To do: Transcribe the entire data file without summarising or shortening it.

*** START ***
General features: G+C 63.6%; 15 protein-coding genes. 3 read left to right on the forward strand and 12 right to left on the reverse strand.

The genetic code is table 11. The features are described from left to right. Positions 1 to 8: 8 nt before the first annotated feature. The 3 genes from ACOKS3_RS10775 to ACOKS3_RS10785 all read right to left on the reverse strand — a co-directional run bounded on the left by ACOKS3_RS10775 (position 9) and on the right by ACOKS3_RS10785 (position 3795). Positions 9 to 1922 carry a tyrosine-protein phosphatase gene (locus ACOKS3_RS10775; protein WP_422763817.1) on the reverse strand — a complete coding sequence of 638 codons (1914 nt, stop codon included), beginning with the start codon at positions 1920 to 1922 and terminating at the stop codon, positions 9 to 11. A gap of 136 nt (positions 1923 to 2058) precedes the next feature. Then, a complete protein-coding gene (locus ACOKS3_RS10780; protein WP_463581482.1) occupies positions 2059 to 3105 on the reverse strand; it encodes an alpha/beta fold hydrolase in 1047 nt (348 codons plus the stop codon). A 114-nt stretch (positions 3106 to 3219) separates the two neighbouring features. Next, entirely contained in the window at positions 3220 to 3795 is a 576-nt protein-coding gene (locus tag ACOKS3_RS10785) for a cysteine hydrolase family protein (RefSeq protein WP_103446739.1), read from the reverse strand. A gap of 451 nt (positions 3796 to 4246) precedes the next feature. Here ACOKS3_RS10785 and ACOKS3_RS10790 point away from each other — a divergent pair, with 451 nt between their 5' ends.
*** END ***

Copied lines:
General features: G+C 63.6%; 15 protein-coding genes. 3 read left to right on the forward strand and 12 right to left on the reverse strand.

The genetic code is table 11. The features are described from left to right. Positions 1 to 8: 8 nt before the first annotated feature. The 3 genes from ACOKS3_RS10775 to ACOKS3_RS10785 all read right to left on the reverse strand — a co-directional run bounded on the left by ACOKS3_RS10775 (position 9) and on the right by ACOKS3_RS10785 (position 3795). Positions 9 to 1922 carry a tyrosine-protein phosphatase gene (locus ACOKS3_RS10775; protein WP_422763817.1) on the reverse strand — a complete coding sequence of 638 codons (1914 nt, stop codon included), beginning with the start codon at positions 1920 to 1922 and terminating at the stop codon, positions 9 to 11. A gap of 136 nt (positions 1923 to 2058) precedes the next feature. Then, a complete protein-coding gene (locus ACOKS3_RS10780; protein WP_463581482.1) occupies positions 2059 to 3105 on the reverse strand; it encodes an alpha/beta fold hydrolase in 1047 nt (348 codons plus the stop codon). A 114-nt stretch (positions 3106 to 3219) separates the two neighbouring features. Next, entirely contained in the window at positions 3220 to 3795 is a 576-nt protein-coding gene (locus tag ACOKS3_RS10785) for a cysteine hydrolase family protein (RefSeq protein WP_103446739.1), read from the reverse strand. A gap of 451 nt (positions 3796 to 4246) precedes the next feature. Here ACOKS3_RS10785 and ACOKS3_RS10790 point away from each other — a divergent pair, with 451 nt between their 5' ends.